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Review: The Brothers Cro-Magnon by Roger Pepper

The Brothers Cro-Magnon

We’re all clay, created by evolution and molded by life on Earth.” – Dr. Stu Uhlig, The Brothers Cro-Magnon

“The tissue cut clearly shows blood vessels with strong walls. Inside the vessels there is haemolysed blood, where for the first time we have found erythrocytes. Muscle and adipose tissues are well preserved. We have also obtained very well visualised migrating cells of the lymphoid tissue, which is another great discovery. The upper part of the carcass has been eaten by animals, yet the lower part with the legs and, astonishingly, the trunk are very well preserved.” – Viktoria Egorova, chief of the Research and Clinical Diagnostic Laboratory of the Medical Clinic of North-Eastern Federal University

 

She was thrown away like trash. A simple Neanderthal woman, she was gang raped – probably by the new dominant species to come along, the Cro-Magnon. Modern man’s predecessor – and just as vicious. They finished with her, then they threw her into a crevasse where she died and froze, the sperm of her rapists frozen on her thighs. We can’t, of course, know what her name was, or if she even had one. So they called her Galine – God Has Redeemed. Her rape, her cold and lonely death, were not the last of the indignities heaped upon her. No. Bureaucracy had the dubious pleasure of heaping ignominy upon her poor corpse. They burned her. Ah well, maybe that is for the best. To be placed in a glass case and stared at by the ignorant and unwashed would perhaps have been even worse. But the last, the worst humiliation of all?

Some of the sperm is alive. It is viable.

And it has been used for insemination.

What could possibly go wrong?

Now Catherine “Corky” Mason is in Khatanga, right up near the North Pole. Quite a change from her last ten year posting in the Middle East. Which is worse? Heat exhaustion and sand in your panties, or freezing the skin off your body in 90 below with a stiff wind? Seeing as how her luggage is lost in Moscow, well, you get the picture.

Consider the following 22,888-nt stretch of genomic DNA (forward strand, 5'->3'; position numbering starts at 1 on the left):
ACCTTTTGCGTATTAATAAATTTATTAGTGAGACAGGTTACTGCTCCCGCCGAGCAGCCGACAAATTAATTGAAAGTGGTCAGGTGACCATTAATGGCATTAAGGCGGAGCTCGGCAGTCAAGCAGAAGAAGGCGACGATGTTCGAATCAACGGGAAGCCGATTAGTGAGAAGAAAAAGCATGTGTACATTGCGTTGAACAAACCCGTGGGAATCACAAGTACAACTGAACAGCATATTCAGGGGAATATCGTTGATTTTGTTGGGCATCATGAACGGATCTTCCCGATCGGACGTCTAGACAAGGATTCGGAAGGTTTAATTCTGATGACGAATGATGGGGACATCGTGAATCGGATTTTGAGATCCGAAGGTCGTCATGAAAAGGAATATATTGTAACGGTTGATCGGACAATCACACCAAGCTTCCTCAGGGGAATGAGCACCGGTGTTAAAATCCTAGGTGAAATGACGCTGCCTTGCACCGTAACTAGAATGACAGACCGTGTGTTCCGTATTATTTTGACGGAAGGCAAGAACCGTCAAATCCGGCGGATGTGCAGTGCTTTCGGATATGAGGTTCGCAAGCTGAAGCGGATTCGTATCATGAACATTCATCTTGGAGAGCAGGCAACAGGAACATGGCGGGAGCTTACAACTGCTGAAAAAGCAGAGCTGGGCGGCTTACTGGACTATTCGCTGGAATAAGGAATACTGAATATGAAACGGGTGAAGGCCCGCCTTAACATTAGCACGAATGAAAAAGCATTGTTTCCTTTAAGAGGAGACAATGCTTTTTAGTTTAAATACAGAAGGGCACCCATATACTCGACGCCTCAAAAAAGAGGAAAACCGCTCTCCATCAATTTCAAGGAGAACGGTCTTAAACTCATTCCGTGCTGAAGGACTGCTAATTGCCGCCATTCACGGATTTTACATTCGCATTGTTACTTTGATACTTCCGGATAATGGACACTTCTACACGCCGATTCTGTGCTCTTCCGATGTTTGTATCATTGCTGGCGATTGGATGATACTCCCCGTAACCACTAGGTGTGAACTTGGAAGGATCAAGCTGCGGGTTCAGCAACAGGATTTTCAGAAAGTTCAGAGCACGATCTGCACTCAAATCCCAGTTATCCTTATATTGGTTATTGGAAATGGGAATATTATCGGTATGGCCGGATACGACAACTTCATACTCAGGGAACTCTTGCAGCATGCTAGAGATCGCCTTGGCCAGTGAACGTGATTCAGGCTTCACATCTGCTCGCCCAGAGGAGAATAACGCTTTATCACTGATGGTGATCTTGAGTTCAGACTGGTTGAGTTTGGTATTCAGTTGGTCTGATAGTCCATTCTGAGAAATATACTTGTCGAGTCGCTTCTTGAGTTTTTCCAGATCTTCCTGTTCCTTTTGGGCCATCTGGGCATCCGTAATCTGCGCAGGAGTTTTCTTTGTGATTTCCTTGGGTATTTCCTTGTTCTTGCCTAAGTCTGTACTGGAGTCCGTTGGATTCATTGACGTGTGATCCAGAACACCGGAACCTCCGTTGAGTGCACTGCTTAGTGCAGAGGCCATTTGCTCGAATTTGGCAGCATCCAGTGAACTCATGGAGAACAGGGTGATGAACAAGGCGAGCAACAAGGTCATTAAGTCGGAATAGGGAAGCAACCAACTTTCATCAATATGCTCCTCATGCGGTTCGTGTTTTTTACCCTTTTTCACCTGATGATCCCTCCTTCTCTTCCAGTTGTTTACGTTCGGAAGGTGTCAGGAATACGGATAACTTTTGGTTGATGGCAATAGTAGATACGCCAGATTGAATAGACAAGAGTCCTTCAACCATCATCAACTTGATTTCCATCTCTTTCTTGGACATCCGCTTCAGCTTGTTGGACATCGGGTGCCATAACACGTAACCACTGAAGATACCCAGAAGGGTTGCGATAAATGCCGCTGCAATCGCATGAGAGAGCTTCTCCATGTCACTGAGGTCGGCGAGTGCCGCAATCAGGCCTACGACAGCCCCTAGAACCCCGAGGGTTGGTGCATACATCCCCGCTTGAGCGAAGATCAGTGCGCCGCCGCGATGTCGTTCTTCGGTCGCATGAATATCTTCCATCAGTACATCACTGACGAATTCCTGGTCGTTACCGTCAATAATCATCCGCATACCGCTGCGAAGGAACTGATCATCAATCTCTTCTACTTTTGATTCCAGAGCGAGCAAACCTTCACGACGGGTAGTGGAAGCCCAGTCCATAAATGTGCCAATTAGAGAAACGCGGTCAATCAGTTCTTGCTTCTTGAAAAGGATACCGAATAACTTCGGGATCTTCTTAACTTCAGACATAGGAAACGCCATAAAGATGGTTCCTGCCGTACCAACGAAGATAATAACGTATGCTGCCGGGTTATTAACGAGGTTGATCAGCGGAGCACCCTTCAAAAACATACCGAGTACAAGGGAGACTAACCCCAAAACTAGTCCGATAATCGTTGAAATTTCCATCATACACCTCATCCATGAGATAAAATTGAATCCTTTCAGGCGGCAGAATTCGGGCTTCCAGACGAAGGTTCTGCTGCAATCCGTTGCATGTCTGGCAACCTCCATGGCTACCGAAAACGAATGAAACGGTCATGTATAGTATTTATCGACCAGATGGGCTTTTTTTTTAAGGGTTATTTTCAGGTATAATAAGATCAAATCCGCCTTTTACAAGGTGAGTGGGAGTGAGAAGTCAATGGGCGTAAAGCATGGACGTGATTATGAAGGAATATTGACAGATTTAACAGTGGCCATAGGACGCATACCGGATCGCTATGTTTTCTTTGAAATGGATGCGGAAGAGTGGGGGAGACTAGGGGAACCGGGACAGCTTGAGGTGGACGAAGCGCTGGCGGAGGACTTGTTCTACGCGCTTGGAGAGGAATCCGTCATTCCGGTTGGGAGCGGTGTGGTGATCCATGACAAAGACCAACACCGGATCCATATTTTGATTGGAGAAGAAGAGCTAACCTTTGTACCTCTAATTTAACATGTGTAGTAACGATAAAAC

In Khatanga at the urging of her editor at the New York Herald, Corky is theoretically on A threatened Northern spotted owl in a fresh clear-cut.vacation, but she is also there to write a story about the cloning of a perfect mammoth specimen retrieved from the Siberian ice. The actual request came from a “crazy” Russian paleontologist named Zuyev. A man who has an unhealthy interest in Corky – an interest that soon turns deadly. For Zuyev is convinced that Corky is the only sister of four very special brothers; Cro-Magnon brothers, born from the sperm of Galine’s rapists. Brothers who have a lot in common with their sadistic sperm donors. The hubris of man, the reach for glory, for fame, for ones name to carry through the centuries. But to what effect?

Cro-Magnon skeleton
Photo courtesy of Sciencephoto.com Yes, the Cro-Magnon people buried their dead.

The Brothers Cro-Magnon  has its plusses and minuses. I was absolutely captivated by the concepts of the story. The work on the Vindija-80 (Vi-80) sample led to the first viable steps in unraveling Neanderthal genomics. Today, the Neanderthal genome is an abstract string of billions of DNA letters stored in computer databases”. But that doesn’t mean that it will stay that way. As for the mammoth cloning? In May of 2013 scientists from the Siberian Northeastern Federal University unearthed an absolutely amazing find. On Maly Lyakhovsky Island they found the corpse of a mammoth in the permafrost. A An autopsy of the huge creature - nicknamed Buttercup - will be shown in a Channel 4 documentary later this monthcorpse which, “During excavations, the carcass oozed a dark red liquid that may have been fresh mammoth blood. In fact, the mammoth meat was reportedly fresh enough that one of the scientists took a bite of it.” The female mammoth, nicknamed Buttercup, lived about 40,000 years ago. And she was so well preserved, she actually bled.

So, Roger Pepper has his science pat, though a bit ahead of its time. What bothered me, what always bothers me, is the rough, very rough, editorial work. It would have been much better if the prose was tightened up, and especially if the continuity, logic and flow were handled by a good editor. It was frustrating and dragged me out of the story more than I like. Otherwise? A solid entry into the pseudoscientific. A worthwhile read for anyone who finds the subject matter interesting.